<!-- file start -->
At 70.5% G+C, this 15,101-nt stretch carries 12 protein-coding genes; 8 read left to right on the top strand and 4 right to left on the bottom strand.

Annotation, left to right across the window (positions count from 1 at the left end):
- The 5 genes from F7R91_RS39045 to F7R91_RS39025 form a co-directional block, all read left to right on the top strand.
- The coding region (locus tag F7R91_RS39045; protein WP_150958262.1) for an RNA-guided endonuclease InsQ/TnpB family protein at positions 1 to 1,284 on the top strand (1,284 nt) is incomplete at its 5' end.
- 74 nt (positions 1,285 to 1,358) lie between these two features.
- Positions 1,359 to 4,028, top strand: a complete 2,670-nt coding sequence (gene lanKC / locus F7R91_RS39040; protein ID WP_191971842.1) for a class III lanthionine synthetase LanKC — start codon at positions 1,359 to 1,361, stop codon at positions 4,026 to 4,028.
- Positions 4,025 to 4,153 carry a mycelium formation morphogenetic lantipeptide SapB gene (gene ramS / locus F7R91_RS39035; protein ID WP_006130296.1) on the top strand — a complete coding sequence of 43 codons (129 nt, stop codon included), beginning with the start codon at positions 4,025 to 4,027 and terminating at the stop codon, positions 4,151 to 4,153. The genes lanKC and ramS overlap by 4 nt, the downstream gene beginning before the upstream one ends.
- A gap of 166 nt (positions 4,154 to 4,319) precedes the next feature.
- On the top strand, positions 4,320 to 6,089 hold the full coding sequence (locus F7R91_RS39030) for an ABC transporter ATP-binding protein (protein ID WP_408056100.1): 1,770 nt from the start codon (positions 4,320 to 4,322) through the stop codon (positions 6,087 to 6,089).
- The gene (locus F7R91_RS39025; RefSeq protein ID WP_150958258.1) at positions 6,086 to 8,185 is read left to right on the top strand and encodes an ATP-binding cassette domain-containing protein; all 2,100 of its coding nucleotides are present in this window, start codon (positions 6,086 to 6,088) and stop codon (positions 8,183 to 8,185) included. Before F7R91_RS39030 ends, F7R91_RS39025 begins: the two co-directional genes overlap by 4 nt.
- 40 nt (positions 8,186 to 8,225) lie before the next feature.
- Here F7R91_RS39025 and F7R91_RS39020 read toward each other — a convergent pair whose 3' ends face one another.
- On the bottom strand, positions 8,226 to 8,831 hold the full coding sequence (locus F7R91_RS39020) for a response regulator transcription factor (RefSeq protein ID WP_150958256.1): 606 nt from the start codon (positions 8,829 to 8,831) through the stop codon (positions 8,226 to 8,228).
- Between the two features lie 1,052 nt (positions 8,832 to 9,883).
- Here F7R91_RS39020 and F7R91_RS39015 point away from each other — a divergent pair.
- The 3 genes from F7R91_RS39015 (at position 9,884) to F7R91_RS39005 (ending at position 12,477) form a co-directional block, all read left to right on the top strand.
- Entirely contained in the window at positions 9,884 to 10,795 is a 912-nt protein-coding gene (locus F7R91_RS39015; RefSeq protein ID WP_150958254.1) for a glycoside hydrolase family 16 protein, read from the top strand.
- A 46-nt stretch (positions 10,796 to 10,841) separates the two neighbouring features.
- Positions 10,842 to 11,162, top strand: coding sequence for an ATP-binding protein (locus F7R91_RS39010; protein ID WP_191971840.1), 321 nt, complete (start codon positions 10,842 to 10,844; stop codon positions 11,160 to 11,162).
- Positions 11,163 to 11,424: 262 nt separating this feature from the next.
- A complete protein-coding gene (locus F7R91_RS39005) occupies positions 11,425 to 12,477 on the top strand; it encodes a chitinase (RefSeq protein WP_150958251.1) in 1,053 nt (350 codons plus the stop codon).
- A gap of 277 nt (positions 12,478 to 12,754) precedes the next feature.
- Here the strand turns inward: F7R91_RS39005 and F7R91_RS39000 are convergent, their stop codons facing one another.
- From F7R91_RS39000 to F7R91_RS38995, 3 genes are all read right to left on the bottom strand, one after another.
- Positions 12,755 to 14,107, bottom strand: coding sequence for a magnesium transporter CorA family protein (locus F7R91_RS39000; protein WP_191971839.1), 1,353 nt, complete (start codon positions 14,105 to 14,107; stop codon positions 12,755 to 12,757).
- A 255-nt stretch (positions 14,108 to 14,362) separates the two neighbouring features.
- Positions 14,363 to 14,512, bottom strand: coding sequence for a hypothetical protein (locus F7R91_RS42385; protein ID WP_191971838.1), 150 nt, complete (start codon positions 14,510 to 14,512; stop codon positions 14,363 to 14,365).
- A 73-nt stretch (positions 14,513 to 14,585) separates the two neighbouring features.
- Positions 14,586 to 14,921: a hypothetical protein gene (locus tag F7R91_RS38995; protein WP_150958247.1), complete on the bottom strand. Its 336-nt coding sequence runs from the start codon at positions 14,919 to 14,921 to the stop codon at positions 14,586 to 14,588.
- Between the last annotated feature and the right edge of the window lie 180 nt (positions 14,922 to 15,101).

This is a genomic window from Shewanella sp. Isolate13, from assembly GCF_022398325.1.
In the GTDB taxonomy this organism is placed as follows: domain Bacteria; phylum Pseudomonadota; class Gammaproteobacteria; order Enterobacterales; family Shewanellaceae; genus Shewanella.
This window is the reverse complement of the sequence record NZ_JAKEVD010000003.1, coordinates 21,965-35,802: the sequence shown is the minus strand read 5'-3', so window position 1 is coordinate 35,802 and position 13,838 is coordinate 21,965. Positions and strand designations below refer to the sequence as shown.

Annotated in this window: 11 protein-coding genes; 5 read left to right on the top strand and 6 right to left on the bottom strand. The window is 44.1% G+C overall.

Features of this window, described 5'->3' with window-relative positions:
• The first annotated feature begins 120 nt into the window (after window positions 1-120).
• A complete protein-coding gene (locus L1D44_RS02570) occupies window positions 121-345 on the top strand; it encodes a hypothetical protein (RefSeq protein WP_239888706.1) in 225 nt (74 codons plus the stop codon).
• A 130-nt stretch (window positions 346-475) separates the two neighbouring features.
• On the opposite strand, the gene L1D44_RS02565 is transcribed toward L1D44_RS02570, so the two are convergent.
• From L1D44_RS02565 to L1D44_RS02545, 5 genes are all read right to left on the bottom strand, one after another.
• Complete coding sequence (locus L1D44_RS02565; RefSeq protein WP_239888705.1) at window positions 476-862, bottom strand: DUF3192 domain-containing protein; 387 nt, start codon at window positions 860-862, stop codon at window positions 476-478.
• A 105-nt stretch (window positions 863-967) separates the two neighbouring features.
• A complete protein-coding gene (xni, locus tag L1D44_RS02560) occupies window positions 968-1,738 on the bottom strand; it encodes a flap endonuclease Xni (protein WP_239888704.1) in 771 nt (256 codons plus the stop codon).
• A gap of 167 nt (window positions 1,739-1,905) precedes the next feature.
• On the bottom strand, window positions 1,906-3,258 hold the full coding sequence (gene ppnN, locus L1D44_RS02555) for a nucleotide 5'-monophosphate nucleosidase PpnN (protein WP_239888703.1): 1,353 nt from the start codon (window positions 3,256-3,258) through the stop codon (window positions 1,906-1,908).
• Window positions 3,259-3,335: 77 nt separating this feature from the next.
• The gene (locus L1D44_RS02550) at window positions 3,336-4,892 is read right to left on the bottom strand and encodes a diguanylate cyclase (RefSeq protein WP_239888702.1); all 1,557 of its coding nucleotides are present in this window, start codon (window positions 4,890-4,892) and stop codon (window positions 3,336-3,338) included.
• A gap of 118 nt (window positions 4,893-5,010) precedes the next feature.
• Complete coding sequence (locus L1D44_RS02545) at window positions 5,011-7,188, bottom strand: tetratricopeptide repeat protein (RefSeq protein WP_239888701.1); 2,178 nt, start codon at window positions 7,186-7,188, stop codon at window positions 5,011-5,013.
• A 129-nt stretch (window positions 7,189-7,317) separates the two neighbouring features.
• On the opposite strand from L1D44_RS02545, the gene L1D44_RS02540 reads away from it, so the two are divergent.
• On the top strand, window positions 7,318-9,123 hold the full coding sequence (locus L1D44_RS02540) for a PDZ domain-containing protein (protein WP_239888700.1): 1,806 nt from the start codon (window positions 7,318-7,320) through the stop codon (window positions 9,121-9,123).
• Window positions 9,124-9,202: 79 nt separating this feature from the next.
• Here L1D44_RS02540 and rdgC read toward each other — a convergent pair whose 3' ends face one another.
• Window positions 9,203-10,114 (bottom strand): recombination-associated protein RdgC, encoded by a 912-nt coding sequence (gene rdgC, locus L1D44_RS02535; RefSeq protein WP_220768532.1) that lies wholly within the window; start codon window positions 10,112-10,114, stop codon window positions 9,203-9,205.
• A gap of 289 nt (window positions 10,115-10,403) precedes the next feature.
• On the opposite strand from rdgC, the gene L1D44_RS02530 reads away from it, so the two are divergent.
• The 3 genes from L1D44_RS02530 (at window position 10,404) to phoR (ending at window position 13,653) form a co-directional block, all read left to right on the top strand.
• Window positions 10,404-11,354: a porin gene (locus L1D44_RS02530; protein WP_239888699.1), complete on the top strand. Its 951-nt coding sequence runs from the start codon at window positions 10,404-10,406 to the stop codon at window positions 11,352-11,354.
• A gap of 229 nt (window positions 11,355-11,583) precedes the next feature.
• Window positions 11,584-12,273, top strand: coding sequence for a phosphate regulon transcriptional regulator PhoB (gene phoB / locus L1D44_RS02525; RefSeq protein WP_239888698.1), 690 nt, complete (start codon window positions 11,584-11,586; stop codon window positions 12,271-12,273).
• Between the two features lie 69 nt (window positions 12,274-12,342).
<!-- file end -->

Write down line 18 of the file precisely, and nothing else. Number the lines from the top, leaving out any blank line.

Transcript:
- A 46-nt stretch (positions 10,796 to 10,841) separates the two neighbouring features.